What is a wiki?

Traditional static websites often do not allow you to do much more than to read the content, contribute to a forum, email comments to the site owner or buy things.

But a wiki is different; it is a type of website that allows some or all visitors to the site to add, remove and change pages and content very quickly and easily, and all versions of pages are saved.

Wikis reduce email: the ability of groups to collectively edit and develop documents can save hundreds of back-and-forth emails as shown in the image below:

Wikis are invaluable in team projects where staff in different offices, cities, or countries can collaborate easily. They foster team working and communication.

This wiki/email comparison image was originally produced by Manny Wilson in June 2007 for a presentation to senior leadership at the United States Central Command to demonstrate how wikis could be used to more rapidly draft contingency plans.

One advantage of a wiki over a traditional website is that the responsibility for making changes doesn't rest with just one person, it becomes a group resource and everyone has a stake in it and a contribution to make. Making changes and adding content can become quite addictive and good fun.

Where did wikis come from?


The name "Wiki" was inspired by the Hawaiian word wiki or wiki-wiki, which means "quick". The first wiki was developed in 1995 by an American, Ward Cunningham, who wanted an alternative to the word "quick" for his product that would allow quick, collaborative editing. He remembered the wiki-wiki shuttle buses that run between terminals at Honolulu International Airport and the name stuck.

Who uses wikis?

In business wikis are now used by many of the world's most innovative companies for team collaboration, co-authoring of documents, knowledge management and intranets, event planning, contact with customers and for project work. Large and small companies are benefiting from the efficient use of time and knowledge that wikis bring. Wikis avoid long email chains and make collaboration much easier whether your team is in the same building or spread across the world.

Wikis are also used extensively in education for class work, assignments and projects.

Many community groups also use wikis to enable local residents to promote their town or village and to discuss issues as a group without one person always having the responsibility of keeping it up to date.

How your team can benefit from wikis

The number of ways you can use a wiki for personal, group or corporate use is almost endless:

If you have come across other good ways that wikis are used, please let us know:

How wikis can help you cut costs

Prevent knowledge loss

If employees leave an organisation they take a lot of experience and knowledge with them. Often that knowledge has not been written down and can be expensive in time and effort to re-create it. By using a wiki, knowledge can be captured and stored easily for future reference by current or future employees.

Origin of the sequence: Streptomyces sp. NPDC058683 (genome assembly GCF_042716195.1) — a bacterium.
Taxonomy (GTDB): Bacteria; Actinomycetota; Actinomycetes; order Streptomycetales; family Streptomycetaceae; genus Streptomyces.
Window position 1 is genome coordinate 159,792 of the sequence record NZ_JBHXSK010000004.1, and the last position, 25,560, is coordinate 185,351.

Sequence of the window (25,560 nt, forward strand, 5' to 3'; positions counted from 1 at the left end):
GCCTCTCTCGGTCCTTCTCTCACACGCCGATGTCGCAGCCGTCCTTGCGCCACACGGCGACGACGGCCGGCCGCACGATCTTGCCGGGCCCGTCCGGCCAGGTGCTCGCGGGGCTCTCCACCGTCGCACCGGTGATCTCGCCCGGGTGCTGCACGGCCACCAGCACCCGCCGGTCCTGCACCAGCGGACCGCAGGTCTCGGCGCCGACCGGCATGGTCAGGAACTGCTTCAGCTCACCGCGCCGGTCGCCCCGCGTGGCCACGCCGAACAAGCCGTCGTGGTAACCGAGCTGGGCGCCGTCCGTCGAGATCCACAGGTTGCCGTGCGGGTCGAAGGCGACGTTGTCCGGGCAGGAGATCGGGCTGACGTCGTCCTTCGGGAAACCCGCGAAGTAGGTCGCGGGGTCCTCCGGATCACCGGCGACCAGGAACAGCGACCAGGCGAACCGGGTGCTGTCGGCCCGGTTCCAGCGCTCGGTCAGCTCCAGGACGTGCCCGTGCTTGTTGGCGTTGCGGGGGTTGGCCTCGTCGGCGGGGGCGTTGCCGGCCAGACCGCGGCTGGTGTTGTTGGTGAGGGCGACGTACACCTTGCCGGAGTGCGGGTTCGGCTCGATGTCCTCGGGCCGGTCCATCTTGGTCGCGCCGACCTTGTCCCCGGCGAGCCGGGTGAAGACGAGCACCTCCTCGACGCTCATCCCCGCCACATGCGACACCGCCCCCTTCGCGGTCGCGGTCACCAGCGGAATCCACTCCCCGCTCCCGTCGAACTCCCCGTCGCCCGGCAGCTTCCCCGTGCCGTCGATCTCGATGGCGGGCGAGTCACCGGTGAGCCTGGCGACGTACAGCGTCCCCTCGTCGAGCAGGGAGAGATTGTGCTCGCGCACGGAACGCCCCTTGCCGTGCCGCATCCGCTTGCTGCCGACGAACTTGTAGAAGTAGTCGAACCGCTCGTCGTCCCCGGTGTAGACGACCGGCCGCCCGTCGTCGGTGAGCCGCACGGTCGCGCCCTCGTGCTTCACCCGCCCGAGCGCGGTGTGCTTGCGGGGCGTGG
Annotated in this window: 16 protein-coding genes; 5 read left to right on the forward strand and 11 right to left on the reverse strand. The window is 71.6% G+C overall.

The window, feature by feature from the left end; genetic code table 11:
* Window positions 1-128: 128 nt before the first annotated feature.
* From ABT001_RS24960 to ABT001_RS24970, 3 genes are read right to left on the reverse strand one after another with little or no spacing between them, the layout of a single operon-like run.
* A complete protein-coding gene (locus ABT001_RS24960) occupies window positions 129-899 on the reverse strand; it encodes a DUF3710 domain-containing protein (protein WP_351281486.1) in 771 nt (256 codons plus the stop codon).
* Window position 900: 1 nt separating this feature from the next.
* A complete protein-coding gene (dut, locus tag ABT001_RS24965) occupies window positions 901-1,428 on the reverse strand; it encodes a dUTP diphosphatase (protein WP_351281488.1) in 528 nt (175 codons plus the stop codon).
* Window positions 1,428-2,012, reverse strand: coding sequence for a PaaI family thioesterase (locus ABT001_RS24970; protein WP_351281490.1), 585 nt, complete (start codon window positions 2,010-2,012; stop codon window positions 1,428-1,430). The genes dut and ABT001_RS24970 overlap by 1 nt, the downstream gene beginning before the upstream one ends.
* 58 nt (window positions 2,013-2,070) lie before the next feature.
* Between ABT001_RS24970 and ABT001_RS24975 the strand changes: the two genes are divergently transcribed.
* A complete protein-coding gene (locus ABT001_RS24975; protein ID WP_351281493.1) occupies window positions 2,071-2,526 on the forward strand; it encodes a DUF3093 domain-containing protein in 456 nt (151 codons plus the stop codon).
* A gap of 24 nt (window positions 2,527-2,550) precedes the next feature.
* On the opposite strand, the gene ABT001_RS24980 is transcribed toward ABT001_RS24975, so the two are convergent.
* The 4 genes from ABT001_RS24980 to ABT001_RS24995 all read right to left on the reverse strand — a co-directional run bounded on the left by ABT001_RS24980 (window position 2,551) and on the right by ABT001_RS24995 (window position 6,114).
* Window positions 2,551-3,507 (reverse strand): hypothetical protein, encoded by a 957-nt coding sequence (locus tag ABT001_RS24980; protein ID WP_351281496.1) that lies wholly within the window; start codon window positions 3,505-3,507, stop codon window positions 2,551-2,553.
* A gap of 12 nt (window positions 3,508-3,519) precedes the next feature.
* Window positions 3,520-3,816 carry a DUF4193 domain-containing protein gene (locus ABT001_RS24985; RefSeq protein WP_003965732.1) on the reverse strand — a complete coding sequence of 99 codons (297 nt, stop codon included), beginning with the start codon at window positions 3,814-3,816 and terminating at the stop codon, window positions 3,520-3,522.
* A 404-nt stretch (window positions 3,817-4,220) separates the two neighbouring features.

Better Use of resources

For a collaboratively-authored document it is common for a lot of people to contribute to drafts by email. Those comments and changes then have to be merged together. And frequently someone will have changed text that had already been changed by someone else which takes time and effort in checking. Using a wiki allows changes to be made to the always-current version of the text and the history of those changes is stored. Not only is this a good audit trail but it is much easier to see the current state of the document, and changes from many people do not have to be merged into a final version. Less time is spent on the process and so the cost is less.

Contribute through discussion forums

Using discussion forums on a wiki help all members of the team contribute to a topic, even if they are working remotely. It is more environmentally friendly and cheaper than travelling to meetings and is easier to see the thread of a discussion than with email.

Manage projects better

Using wikis to manage projects helps all team members to be in the loop about tasks, risks and issues and project plans. If a project ends it keeps all the relevant documentation together, and this is more efficient as well in case a project is halted but later starts up again. For any project in an organisation, if team members add lessons learned into a wiki as they go along it saves having to remember them later and they can see what others have written which saves duplication and time.

Communicate more effectively with clients

If you are doing work for a client you might want to involve them and obtain their ideas and feedback. Although doing this on email can work, it can be much more effective through the use of a wiki. Real-time collaboration via a wiki reduces expensive travel to meetings, lets your client see the current state of the project and contribute comments and feedback at a time that suites them. And it helps both parties to manage communication effectively.

How we can help you

We have expertise in designing, developing, managing and supporting sites built on the Wikidot platform in a wide range of businesses and community groups. Our preferred wiki platform is wikidot but we are able to advise and develop wikis on a range of other wiki products, for example for enterprise wikis an excellent product is Mindtouch.

Please contact us if you would like advice on how wikis can help your team or on which wiki to choose.

Information about prices is available here.

We can implement secure SSL-encrypted wikis if your content requires this level of protection.

We would be happy to conduct workshops with your team to show them how to contribute to and benefit from wikis in their work.

Site Design and Content by Strathview © 2012